More depressing by far than my friend’s tough love have been two days of saturated media coverage of the Donald’s ‘treasonous’ conduct vis a vis Mr Putin. Though I’ve yet to pen post mumber three on Why the West hates Putin, I’ve said enough to leave readers in no doubt as to my views – what I insist are my properly informed and objectively grounded views – on the nature of the USA and of Putin’s Russia.

And here’s where the two threads of my meditations interweave. Underpinning the exchanges with my friend from the cult – a cult whose lessons, both positive and negative, I still draw on – has been an assumption that my criticism of the anti Trump camp is on ground of it being ‘not left enough’. But what have these past few days of social and corporate media coverage of the Trump-Putin meeting shown us, if not that ‘liberal’ opponents of Trump will happily attack the orange man from the right?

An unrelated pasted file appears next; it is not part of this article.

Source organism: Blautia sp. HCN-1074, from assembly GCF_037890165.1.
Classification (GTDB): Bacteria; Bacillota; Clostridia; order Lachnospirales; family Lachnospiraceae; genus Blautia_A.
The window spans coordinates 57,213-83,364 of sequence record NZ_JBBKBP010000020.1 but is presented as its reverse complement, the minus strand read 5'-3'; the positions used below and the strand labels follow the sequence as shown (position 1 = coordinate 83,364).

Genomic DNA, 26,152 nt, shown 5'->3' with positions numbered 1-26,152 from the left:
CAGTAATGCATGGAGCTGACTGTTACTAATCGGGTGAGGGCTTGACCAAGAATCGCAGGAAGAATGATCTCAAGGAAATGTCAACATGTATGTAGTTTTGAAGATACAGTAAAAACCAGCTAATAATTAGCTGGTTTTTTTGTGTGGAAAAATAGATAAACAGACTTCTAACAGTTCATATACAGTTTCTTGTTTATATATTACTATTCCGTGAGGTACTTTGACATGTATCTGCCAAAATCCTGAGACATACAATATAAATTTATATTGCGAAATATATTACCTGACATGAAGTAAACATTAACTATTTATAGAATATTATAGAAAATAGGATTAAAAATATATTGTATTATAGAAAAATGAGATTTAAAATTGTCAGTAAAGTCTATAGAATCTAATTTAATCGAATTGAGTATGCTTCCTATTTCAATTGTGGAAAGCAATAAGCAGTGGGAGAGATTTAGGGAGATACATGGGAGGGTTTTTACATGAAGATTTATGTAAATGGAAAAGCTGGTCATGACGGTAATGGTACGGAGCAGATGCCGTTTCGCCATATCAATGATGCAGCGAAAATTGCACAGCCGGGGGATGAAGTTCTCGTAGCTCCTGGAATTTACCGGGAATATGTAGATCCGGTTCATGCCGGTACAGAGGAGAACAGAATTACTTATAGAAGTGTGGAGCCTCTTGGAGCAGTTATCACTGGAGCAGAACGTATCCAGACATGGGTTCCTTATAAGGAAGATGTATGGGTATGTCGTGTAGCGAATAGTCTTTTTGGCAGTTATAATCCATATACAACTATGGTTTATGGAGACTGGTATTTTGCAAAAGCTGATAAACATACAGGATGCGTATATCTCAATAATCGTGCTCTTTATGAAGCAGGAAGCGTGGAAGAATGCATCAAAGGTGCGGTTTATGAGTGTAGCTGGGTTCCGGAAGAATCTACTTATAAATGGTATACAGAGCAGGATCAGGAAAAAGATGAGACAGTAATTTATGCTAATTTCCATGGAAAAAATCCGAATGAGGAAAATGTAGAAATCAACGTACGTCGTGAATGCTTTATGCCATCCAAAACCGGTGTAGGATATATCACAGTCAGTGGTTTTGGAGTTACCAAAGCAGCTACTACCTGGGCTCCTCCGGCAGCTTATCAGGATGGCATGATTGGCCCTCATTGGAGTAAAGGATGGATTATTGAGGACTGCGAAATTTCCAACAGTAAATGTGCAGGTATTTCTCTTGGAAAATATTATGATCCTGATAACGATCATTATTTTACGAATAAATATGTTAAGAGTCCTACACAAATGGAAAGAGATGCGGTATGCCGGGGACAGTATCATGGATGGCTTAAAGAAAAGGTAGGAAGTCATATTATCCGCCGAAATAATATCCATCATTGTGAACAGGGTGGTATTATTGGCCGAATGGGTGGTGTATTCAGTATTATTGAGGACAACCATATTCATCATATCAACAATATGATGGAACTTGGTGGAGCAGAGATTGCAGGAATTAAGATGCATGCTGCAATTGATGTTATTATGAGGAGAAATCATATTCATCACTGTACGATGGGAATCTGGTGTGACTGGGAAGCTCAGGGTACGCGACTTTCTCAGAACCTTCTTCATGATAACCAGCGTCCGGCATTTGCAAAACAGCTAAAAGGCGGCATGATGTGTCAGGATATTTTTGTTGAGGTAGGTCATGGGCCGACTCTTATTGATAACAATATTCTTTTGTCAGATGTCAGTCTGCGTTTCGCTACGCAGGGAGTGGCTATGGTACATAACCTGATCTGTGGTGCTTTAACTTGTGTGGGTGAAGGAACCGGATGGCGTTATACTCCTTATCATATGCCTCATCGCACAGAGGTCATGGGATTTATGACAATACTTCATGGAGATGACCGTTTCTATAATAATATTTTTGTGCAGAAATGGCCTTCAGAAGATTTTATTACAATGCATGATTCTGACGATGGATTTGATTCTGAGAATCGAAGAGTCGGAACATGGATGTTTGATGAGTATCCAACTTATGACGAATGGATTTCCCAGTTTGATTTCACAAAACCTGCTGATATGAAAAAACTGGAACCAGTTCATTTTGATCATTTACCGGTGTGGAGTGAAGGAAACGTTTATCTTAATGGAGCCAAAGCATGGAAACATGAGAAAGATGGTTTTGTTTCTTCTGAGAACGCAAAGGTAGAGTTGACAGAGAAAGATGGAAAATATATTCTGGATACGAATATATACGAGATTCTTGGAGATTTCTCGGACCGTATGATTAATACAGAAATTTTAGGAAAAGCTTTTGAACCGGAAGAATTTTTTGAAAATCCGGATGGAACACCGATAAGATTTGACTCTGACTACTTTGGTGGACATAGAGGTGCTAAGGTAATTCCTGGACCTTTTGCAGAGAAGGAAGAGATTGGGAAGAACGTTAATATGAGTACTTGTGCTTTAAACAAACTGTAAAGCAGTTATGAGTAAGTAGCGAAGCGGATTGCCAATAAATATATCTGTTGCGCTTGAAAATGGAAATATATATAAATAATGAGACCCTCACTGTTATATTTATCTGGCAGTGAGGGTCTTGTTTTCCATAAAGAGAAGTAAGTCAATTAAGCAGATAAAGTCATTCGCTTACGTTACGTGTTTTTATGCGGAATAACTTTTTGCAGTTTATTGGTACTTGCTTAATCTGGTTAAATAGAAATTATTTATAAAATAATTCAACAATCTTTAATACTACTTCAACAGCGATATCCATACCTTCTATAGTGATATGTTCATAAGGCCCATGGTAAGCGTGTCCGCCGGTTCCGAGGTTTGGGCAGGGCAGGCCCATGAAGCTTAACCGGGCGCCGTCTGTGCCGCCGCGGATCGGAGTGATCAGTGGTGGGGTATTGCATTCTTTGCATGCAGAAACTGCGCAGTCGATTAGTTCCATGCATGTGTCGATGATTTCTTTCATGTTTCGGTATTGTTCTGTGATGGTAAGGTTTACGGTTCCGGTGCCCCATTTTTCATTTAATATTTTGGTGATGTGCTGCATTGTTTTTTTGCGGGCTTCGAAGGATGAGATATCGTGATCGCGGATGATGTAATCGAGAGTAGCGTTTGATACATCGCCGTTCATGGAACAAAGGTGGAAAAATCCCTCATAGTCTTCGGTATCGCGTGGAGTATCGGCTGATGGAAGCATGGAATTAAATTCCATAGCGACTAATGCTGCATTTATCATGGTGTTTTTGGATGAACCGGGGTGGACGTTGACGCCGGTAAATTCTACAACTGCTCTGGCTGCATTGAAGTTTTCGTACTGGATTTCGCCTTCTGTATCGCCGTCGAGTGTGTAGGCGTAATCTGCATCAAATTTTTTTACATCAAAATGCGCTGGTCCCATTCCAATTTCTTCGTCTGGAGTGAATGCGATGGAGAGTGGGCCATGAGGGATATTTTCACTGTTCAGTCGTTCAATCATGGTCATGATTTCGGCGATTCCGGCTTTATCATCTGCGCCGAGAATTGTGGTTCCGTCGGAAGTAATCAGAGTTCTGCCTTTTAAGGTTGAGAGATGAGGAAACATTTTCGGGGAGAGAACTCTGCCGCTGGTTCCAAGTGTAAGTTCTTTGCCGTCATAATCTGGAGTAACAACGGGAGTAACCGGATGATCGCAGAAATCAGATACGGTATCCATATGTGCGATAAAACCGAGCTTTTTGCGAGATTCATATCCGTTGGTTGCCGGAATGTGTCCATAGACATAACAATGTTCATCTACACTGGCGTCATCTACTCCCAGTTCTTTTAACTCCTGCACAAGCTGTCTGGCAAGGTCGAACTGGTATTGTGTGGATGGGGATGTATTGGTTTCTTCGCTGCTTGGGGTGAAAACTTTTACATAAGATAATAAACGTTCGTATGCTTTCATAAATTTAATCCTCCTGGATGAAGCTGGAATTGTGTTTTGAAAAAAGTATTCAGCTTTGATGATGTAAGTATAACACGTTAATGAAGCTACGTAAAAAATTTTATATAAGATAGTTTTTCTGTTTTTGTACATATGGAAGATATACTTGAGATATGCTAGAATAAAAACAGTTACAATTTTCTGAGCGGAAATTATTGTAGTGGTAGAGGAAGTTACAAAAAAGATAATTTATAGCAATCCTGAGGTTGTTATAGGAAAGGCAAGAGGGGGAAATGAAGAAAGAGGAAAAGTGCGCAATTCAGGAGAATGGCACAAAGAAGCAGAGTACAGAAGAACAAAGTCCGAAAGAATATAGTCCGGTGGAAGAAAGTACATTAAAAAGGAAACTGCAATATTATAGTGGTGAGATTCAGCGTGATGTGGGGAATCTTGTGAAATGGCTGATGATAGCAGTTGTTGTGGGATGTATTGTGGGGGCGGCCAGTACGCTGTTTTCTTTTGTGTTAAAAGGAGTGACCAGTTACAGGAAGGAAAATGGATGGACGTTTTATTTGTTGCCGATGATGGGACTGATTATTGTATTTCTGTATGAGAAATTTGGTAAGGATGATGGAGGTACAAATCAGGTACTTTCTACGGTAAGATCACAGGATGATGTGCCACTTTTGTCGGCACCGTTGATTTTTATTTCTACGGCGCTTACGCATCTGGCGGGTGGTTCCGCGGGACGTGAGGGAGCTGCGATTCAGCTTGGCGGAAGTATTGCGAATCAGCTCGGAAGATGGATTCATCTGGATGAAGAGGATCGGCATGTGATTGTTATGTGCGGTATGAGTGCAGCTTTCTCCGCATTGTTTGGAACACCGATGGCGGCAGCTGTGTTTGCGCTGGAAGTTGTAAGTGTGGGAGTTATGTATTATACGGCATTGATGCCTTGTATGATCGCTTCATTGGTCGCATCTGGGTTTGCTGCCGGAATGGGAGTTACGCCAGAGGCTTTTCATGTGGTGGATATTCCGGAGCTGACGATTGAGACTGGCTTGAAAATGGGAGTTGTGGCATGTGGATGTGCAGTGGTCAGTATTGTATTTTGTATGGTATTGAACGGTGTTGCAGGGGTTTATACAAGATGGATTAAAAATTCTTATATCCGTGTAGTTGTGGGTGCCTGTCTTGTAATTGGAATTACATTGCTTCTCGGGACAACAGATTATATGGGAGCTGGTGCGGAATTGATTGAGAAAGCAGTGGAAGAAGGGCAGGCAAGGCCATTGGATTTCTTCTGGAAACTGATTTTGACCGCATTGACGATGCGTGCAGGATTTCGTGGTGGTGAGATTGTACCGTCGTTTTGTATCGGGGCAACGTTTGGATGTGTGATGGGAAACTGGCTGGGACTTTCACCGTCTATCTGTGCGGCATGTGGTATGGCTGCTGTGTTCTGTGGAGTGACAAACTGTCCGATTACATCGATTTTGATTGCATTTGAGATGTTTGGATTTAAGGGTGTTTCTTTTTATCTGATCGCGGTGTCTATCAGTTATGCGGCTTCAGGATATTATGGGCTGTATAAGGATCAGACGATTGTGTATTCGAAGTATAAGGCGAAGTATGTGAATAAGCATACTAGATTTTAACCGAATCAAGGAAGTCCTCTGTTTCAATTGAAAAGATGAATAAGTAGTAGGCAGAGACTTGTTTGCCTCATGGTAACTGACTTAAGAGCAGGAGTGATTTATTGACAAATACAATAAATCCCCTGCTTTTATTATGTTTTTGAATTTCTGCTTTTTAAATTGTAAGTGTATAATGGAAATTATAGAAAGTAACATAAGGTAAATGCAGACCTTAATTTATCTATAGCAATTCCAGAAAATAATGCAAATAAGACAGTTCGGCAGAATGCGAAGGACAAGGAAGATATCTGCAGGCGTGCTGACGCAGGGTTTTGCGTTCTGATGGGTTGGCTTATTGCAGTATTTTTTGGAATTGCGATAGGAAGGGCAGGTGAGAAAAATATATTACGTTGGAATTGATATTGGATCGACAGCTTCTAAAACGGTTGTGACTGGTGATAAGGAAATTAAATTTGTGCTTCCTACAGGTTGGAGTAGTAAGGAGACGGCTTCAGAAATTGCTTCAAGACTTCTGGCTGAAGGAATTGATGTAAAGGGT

That includes some of my erstwhile spiritual friends. I was dismayed by a FB post from one widely respected by all of us, a very senior student of the man we called our teacher. Here’s what he posted.

Treasonous Ass-hat pres. sells out US intelligence agency and all of us to Uber-dick Putin. Traitor!

Leaving aside the assumptions here – the swallowing hook, line and sinker of corporate media propaganda belied by decades of continual US aggression – I invite you to search this entire site, if you will, and tell me if I ever used such language. This man, I should add, has dedicated decades, and paid a price – in financial, family and ‘lifestyle freedom’ terms – beyond most people’s ken in his determination to look below and beyond superficial appearances for the jewel of Enlightenment, the jewel of existential truth.

Am I too strident in tone? Do I upset those who think of themselves, not always accurately, as liberal? Maybe I do at that. And yes, I’d rather I didn’t, not only because it’s bad salesmanship but because those I offend include people – that FB poster definitely included – whom on other matters I hold in high regard.